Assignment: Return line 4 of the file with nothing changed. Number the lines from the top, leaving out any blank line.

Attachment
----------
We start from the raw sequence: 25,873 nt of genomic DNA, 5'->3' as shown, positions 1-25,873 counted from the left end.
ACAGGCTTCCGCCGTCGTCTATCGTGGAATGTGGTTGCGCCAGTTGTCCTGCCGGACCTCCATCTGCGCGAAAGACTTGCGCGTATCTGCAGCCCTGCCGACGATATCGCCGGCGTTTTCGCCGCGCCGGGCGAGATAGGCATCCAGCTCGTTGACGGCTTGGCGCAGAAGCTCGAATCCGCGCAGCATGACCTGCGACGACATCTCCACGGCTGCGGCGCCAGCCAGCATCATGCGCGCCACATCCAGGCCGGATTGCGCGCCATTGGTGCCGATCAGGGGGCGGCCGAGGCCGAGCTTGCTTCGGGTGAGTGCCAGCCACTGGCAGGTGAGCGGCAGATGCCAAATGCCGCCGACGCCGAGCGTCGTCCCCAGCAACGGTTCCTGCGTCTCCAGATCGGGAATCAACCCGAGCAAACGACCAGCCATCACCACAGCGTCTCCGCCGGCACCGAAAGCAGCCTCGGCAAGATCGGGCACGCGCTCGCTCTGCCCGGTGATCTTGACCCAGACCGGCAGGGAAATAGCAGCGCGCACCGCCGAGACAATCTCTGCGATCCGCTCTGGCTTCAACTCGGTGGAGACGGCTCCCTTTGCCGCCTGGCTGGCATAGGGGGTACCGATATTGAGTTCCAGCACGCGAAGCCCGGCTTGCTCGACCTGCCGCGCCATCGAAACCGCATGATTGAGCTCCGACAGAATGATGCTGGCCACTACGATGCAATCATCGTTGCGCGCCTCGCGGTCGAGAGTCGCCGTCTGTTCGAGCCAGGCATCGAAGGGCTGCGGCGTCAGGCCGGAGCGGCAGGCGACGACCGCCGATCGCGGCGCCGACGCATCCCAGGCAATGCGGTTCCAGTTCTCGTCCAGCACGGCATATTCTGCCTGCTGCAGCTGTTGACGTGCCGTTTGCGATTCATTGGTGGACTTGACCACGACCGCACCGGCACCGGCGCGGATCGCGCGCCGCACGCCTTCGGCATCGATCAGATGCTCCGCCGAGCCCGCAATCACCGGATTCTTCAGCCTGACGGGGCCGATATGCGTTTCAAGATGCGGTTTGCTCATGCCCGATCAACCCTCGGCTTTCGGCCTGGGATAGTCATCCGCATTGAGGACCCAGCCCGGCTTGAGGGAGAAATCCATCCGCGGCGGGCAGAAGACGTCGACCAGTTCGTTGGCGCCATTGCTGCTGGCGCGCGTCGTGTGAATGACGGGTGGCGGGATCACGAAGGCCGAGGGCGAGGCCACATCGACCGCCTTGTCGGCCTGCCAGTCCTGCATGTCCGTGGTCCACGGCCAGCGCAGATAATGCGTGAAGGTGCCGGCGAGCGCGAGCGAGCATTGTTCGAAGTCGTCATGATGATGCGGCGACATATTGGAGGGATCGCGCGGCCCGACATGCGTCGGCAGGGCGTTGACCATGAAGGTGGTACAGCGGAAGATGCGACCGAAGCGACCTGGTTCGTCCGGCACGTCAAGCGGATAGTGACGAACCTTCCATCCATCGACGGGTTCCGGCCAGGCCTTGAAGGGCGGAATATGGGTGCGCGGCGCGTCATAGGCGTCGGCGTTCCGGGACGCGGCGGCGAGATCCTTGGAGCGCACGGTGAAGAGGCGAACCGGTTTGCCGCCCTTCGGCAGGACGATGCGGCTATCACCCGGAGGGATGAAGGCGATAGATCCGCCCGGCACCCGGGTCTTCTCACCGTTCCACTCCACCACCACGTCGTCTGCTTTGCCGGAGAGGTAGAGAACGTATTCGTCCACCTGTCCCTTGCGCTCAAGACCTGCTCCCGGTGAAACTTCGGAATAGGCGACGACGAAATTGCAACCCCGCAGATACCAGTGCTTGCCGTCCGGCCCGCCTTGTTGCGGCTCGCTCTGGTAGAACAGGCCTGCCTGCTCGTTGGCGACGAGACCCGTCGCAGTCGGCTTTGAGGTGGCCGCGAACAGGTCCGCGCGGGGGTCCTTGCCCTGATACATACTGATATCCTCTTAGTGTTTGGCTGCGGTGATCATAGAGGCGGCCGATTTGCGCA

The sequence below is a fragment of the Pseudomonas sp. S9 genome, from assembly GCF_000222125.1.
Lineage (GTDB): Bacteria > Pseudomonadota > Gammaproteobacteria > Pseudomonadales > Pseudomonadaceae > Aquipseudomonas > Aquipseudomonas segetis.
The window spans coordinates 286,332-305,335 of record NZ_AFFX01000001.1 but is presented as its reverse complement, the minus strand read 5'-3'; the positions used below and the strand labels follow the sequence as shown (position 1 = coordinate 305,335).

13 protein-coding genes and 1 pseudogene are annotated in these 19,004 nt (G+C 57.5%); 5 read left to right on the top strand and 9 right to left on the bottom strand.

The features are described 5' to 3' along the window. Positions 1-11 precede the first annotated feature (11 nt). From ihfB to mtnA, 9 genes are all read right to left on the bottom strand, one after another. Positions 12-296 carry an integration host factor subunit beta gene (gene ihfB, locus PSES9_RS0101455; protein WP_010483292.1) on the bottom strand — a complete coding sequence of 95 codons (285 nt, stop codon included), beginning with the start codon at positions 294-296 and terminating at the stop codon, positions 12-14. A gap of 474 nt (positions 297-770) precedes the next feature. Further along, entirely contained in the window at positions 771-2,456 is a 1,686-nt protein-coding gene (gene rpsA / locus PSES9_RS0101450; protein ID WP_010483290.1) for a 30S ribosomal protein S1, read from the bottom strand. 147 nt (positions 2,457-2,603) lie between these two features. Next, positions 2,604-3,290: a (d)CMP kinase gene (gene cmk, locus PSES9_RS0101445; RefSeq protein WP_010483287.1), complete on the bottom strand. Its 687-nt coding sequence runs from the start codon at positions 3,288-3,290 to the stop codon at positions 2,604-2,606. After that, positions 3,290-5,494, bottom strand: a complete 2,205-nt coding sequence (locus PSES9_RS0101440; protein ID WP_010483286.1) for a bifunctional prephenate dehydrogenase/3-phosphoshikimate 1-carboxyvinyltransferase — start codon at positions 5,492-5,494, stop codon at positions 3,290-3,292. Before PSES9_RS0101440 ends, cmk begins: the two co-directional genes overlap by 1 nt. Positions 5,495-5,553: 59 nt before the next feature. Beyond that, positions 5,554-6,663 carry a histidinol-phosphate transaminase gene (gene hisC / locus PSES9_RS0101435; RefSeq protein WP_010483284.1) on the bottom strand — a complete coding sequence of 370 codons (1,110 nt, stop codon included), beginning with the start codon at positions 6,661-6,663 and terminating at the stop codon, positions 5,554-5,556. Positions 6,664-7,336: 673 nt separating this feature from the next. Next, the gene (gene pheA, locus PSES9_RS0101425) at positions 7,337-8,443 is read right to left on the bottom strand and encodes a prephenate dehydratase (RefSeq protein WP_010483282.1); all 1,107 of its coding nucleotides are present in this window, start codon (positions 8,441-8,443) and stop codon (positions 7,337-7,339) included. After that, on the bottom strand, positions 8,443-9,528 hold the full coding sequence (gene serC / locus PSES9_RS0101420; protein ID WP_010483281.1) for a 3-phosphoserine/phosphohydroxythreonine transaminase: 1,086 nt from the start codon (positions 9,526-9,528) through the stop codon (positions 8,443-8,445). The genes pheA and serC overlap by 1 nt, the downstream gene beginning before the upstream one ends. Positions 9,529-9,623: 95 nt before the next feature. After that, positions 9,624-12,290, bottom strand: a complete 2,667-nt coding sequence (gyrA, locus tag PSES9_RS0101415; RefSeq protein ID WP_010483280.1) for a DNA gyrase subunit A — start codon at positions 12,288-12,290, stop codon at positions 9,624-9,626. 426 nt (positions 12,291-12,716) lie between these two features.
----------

Lineage (GTDB): Bacteria > Pseudomonadota > Gammaproteobacteria > Pseudomonadales > Pseudomonadaceae > Aquipseudomonas > Aquipseudomonas segetis.